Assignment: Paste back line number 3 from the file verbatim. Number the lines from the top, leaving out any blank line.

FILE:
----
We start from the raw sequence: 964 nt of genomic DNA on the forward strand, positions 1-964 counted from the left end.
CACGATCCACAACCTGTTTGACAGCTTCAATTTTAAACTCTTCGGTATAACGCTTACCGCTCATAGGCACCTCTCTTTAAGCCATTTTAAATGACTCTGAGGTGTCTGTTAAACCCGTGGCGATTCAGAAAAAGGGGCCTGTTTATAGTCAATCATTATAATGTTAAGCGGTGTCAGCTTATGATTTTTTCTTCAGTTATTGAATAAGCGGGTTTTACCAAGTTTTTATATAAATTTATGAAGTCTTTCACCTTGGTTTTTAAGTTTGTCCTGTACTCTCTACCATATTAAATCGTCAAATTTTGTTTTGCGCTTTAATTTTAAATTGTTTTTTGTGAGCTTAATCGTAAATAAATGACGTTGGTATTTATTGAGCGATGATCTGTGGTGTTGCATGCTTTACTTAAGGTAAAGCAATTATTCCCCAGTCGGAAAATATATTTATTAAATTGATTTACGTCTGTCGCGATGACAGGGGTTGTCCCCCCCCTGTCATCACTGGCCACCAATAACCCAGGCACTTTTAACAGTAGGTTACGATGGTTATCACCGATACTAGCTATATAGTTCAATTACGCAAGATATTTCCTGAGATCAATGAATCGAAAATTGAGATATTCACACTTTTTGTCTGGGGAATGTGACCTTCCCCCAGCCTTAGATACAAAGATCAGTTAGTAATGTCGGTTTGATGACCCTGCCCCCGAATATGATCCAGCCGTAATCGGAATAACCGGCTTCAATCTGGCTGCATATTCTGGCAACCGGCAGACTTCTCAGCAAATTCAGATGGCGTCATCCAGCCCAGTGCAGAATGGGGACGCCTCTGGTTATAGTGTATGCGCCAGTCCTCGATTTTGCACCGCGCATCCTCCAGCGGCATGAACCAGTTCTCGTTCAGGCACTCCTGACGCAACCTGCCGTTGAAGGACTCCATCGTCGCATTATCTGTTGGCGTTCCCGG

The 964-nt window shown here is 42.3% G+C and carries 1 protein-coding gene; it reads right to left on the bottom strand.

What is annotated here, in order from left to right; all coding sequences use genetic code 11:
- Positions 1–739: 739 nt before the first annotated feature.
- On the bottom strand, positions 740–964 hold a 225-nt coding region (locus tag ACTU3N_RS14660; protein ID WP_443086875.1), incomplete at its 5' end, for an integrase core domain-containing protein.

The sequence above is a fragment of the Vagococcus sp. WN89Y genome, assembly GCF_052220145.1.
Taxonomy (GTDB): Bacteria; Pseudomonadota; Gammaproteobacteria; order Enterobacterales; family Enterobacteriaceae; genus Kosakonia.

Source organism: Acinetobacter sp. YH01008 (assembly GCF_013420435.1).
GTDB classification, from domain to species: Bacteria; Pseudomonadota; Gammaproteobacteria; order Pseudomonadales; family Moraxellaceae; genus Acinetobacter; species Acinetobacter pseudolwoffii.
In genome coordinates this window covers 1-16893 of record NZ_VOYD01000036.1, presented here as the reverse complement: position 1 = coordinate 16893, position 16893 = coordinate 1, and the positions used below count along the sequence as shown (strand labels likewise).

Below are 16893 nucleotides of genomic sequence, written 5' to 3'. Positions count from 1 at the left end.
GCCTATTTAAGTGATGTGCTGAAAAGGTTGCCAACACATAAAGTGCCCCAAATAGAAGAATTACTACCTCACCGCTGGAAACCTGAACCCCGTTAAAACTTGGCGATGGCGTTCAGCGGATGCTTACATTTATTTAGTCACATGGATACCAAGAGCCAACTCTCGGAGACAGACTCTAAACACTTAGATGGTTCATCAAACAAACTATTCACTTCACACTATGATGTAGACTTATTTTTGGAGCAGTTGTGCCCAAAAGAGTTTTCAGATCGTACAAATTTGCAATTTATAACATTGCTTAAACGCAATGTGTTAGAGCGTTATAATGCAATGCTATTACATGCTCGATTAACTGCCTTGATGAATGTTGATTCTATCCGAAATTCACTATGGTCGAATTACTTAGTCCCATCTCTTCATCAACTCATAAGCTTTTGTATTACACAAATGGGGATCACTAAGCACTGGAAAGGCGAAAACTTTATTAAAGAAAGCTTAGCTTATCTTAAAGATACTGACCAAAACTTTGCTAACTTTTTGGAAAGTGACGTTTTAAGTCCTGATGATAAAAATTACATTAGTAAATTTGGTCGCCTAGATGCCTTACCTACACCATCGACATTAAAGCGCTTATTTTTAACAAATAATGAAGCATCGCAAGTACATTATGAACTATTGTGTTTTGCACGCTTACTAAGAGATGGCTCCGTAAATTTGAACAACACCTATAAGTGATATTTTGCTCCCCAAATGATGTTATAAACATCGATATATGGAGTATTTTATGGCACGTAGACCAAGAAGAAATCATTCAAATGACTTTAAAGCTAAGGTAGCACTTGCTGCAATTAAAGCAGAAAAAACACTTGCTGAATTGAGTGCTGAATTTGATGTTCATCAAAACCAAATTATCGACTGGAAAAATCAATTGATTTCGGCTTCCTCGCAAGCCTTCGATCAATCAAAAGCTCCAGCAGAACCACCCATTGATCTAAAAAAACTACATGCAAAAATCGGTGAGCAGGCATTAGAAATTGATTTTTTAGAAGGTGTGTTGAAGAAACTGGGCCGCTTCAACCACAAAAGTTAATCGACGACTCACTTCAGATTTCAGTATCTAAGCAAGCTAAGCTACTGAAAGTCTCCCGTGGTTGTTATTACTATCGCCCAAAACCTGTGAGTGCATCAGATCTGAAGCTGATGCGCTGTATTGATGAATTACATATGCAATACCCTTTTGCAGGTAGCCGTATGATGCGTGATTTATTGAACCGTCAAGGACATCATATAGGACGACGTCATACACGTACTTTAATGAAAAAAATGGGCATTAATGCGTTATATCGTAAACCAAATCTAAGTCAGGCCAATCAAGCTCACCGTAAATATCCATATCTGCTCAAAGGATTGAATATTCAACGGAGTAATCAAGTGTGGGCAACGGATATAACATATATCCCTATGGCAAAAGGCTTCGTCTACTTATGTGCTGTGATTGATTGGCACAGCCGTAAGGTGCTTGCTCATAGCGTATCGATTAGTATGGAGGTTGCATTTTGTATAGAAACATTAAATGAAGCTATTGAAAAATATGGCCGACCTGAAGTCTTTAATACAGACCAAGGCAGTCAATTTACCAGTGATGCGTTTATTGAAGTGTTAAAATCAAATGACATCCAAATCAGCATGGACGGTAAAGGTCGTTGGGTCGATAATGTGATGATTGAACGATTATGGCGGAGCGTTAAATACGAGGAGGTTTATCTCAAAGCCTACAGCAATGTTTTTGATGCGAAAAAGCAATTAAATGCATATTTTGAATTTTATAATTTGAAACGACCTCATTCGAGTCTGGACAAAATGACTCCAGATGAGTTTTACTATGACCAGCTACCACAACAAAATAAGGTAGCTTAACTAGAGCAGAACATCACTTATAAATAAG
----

The 964-nt window shown here is 42.3% G+C and carries 1 protein-coding gene; it reads right to left on the bottom strand.